These pee police don’t go unchallenged since Bobby Strong (a forthright and upstanding Daryl Kelley) takes on the role as the leader of the forces rebelling against the law. And his romance with Hope Cladwell (an achingly naïve Stephanie Harden), the daughter of the pee magnate, registers effectively.

In the role of Penelope Pennywise, the harridan who runs an amenity in the poor part of the city, Bernadette Hisey sings well but never becomes the hateful presence she must be to give the show its gut punch. Pennywise is on the front line of the pee ban, so she needs to be a real badass. If Cladwell is the Gordon Gekko of pee, she must be the Terminator.

The ensemble offers great support—Trey Gilpin and Kristy Cruz in particular—and the small band under Matthew Dolan’s baton delivers solid accompaniment. And the music soars particularly in the up tempo “Run, Freedom, Run,” which features a harmonizing choir of singers.

The premise of this show makes no sense, of course, since people could always find a way to pee on the sly. Plus, the idea of a government stopping people from peeing makes about as much sense as giving tax breaks to the rich while raising taxes on the poor. Like that could happen.

Urinetown
Through December 16 at Blank Canvas Theatre, West 78 Street Studios, 1300 W. 78 St., 440-941-0458, blankcanvastheatre.com.
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Friday, December 1, 2017

8 Cleveland Holiday Markets to Help You Shop This Christmas

Posted By on Fri, Dec 1, 2017 at 2:57 PM

PHOTO VIA LAUGHINGCATFIBERS/INSTAGRAM
  • Photo via laughingcatfibers/Instagram
If you’re more of a casual browser who knows the right gift only when you see it, there are plenty of holiday markets slated between now and Christmas. Here are a select few we’d recommend hitting.

Holiday Market at the Screw Factory: On Dec. 15 and 16, the Screw Factory in Lakewood is throwing open its doors to its resident studios and lining other floors with assorted vendors.

30th Anniversary ArtCraft Open Studio Sale: The ArtCraft building on Superior will once again be holiday shopping central on Dec. 2 and 3. With six floors of artists and vendors, you’ll surely walk out the door with something great.

Cleveland Bazaars: There are a few ways to catch the Cleveland Bazaar this holiday season, including the 78th Street Studios (Dec. 9 and 10). Dozens of local artists and makers offer handmade gifts.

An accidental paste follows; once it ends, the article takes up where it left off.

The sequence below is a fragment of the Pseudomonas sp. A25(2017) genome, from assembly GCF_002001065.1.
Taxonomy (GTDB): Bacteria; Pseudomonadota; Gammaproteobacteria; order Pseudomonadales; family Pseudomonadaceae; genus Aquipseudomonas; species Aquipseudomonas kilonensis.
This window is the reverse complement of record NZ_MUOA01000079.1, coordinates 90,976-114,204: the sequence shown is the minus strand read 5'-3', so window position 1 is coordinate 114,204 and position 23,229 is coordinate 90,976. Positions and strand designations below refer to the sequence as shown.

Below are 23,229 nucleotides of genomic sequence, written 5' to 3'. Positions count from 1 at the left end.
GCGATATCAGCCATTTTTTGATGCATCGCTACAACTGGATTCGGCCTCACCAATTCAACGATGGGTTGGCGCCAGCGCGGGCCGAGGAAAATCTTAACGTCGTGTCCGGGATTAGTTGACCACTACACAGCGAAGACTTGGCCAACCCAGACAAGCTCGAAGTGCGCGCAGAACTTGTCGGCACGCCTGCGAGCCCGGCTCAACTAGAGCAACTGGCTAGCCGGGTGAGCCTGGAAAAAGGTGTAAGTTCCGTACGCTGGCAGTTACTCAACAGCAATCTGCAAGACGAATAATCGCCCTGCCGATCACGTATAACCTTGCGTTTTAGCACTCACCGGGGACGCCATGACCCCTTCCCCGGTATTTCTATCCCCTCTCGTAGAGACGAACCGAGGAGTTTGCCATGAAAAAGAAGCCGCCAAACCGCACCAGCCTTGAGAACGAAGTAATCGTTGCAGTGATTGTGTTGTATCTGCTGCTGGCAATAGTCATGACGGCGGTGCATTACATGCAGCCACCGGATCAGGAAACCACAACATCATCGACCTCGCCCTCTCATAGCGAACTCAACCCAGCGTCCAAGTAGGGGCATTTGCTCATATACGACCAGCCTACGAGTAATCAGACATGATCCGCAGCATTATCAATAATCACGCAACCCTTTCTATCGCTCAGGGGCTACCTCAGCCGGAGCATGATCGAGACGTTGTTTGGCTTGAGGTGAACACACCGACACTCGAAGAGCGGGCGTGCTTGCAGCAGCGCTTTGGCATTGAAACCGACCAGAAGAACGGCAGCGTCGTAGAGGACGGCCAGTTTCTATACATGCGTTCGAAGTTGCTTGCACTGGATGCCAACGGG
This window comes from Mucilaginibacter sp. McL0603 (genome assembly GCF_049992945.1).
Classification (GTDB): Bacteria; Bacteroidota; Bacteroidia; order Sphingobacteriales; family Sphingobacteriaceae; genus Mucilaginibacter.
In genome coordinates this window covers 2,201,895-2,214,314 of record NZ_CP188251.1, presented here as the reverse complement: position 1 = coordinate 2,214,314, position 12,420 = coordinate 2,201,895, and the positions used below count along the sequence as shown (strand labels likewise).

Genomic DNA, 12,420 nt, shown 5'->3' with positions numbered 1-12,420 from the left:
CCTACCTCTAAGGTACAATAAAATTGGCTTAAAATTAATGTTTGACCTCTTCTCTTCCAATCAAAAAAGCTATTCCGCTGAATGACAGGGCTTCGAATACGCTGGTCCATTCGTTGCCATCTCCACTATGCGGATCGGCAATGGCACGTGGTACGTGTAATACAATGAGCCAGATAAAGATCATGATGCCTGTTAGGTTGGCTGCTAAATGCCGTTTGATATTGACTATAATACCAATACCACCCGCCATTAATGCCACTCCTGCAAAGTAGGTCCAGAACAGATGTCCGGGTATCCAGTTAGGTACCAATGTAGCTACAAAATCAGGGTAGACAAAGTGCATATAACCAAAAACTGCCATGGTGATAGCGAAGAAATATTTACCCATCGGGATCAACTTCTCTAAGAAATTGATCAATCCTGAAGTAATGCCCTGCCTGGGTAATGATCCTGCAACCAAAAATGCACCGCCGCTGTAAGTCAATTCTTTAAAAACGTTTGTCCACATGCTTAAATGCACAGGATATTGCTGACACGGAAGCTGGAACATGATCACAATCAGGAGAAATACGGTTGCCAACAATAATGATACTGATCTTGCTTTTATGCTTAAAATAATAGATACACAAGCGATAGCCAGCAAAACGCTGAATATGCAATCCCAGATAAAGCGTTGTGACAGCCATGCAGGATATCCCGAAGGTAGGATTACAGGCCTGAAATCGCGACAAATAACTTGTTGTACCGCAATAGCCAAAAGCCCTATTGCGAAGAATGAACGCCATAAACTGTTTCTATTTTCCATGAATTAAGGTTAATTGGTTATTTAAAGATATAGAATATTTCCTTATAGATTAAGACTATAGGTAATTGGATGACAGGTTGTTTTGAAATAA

Heavy Metal Flea Market: Swing by Now That’s Class on Dec. 9 from noon to 6 p.m. to browse new and gently used metal/punk/noise merch, including CDs, posters, gear, records and more.

Slavic Village HoliDazzle: Spend the evening of Dec. 1 (5 to 9 p.m.) at the Magalen (5203 Fleet Ave.) for Slavic Village’s second annual HoliDazzle featuring local makers, holiday entertainment and more.

Rock ’n’ Roll Holiday Flea Market: Stop by the Beachland Saturday, Dec. 9, from 10 a.m. to 4 p.m. for a mixture of eclectic shopping and music. Warm drinks, good food, a DJ, and all the holiday shopping you need.

Second Annual Wintertide: On the other side of town on Dec. 9, Detroit-Shoreway hosts its second annual Wintertide from 1 to 5 p.m., replete with shopping, music, food and general holiday merriment. Visit any one of the many shops and makers headquartered in the neighborhood for the perfect gift.

Holiday Havoc Merch Mart: The Plum in Ohio City is back at it for a second year of Holiday Havoc on Dec. 10, a curated DIY makers mart where you can scoop up art, shirts, jewelry and more while enjoying some booze. RSVPs are required.

For more ideas, check out Scene's Official Holiday Gift Guide right here.
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Cleveland Museum of Art Announces Extended Hours For Late December

Posted By on Fri, Dec 1, 2017 at 12:44 PM

SCENE ARCHIVES PHOTO
  • Scene Archives Photo
In order to offer visitors additional opportunities to see its new exhibition, The Jazz Age: American Style in the 1920s, the first major museum exhibition to focus on American taste in art and design during the 1920s and early 1930s, the Cleveland Museum of Art has just announced that it will stay open later than normal from Dec. 26 through Dec. 30.

The museum will open at 10 a.m. each day during that week between Christmas and New Year's, and it will then remain open until 9 p.m.